One of the few things I’ve invented in the blog world is Old Photo Friday. Maybe I invented it, I don’t know. I’ve never seen anyone else do it, but perhaps I only discovered it in the way that Columbus discovered America.
I did Old Photo Friday fairly regularly from June 2006 to June 2007 and then stopped. I guess I got tired of it, but lately I’ve been missing those weekly explorations of old photographs.
With thoughts of Columbus and worlds old and new, I found this shot of Mt. Etna I took with my old Kodak 110 Instamatic. We lived in Italy from 1982 until 1985 and during that time, I visited Sicily twice. Once with my family and once with my Boy Scout troop (395, the best alive). This is from the Boy Scout trip, which I’m guessing was either in ’83 or ’84, in which we went camping on the lower slopes of the volcano.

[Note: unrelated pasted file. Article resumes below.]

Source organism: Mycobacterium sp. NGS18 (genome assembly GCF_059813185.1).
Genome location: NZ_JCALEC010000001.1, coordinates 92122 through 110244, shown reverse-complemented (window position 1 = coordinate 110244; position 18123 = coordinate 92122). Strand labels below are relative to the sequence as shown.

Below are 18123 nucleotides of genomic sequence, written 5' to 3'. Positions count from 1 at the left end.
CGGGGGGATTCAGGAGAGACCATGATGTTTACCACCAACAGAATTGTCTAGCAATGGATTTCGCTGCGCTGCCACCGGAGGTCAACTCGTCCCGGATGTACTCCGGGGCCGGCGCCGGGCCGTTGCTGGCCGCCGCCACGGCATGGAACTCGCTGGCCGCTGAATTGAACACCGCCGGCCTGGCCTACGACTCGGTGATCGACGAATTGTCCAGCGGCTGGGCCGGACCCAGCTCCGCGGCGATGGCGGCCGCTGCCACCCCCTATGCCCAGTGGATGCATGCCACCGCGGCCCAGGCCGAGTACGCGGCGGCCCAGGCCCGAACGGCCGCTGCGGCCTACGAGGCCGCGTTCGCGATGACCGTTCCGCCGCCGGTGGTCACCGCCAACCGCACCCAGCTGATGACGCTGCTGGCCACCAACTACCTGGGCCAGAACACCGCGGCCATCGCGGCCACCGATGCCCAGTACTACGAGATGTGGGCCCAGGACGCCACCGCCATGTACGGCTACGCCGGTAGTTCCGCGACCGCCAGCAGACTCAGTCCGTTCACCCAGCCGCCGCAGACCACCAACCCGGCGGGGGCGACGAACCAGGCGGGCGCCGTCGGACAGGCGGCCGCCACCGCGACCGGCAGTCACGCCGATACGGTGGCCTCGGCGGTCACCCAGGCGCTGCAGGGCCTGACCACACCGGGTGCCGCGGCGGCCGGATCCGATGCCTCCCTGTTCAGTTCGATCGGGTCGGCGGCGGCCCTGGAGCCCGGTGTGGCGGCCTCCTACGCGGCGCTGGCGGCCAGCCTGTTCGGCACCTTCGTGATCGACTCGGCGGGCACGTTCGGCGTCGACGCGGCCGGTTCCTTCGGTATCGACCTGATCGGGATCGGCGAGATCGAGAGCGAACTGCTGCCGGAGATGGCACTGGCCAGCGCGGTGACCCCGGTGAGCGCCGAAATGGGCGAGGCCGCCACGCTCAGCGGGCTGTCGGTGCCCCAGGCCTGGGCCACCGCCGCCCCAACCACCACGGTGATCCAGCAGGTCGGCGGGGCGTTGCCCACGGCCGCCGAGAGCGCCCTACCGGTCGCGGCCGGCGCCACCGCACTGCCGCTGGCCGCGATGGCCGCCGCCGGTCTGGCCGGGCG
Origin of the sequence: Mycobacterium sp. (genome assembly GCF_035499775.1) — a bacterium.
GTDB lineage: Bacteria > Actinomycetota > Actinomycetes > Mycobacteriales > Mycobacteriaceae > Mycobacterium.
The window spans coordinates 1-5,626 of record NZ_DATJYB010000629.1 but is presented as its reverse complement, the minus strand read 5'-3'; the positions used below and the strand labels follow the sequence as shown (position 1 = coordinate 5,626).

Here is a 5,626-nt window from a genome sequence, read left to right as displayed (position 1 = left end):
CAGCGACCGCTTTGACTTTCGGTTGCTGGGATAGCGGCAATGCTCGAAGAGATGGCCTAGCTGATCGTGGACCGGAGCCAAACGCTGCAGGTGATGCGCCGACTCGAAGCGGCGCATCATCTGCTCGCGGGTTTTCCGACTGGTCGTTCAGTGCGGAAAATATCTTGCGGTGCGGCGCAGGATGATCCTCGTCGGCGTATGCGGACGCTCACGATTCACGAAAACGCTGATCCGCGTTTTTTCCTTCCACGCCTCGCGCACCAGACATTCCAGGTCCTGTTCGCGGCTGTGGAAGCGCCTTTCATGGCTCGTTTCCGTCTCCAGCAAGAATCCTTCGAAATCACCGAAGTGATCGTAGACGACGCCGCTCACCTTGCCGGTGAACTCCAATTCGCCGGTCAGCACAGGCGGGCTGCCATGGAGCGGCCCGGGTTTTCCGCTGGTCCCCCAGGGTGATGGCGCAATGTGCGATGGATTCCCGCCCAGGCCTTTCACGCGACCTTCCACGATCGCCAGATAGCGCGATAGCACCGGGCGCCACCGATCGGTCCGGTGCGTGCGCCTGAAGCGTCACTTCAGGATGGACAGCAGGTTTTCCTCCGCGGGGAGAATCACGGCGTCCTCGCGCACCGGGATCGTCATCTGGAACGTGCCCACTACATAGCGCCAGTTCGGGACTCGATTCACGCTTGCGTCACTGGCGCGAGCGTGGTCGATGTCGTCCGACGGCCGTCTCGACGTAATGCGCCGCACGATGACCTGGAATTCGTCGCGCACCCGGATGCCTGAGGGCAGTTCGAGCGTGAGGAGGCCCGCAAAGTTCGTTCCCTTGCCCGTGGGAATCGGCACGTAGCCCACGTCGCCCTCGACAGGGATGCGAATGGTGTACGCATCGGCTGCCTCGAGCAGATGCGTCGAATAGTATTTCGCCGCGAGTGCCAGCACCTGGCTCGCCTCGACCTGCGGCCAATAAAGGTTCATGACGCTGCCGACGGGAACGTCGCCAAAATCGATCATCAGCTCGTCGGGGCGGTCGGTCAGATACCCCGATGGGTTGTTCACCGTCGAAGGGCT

We took the train down from Naples and crossed the straits to Sicily on the ferry, which was all very exciting, though being inside the train cars in the cavernous hold of the ferry wasn’t my favorite part of the trip.
Etna was erupting at the time, but it’s a big mountain so we were safe enough, though occasionally we felt a rumble and some of the guys claimed to have seen a small explosion near the summit, but even that didn’t seem like too a big a deal since our school was on the slopes of La Solfatara, a mostly-dormant volcano that frequently spewed foul-smelling clouds of sulfur into the air so the whole area would smell like rotten eggs and farts.
Mt Etna didn’t smell bad, and it was a good place to camp and hike and explore. We were especially interested in the shrines set up along the trails with their votive candles, old photographs of people taken when they were young and piles of Lira, sacrifices, we imagined, so the dead would have some change to buy Cokes in Heaven.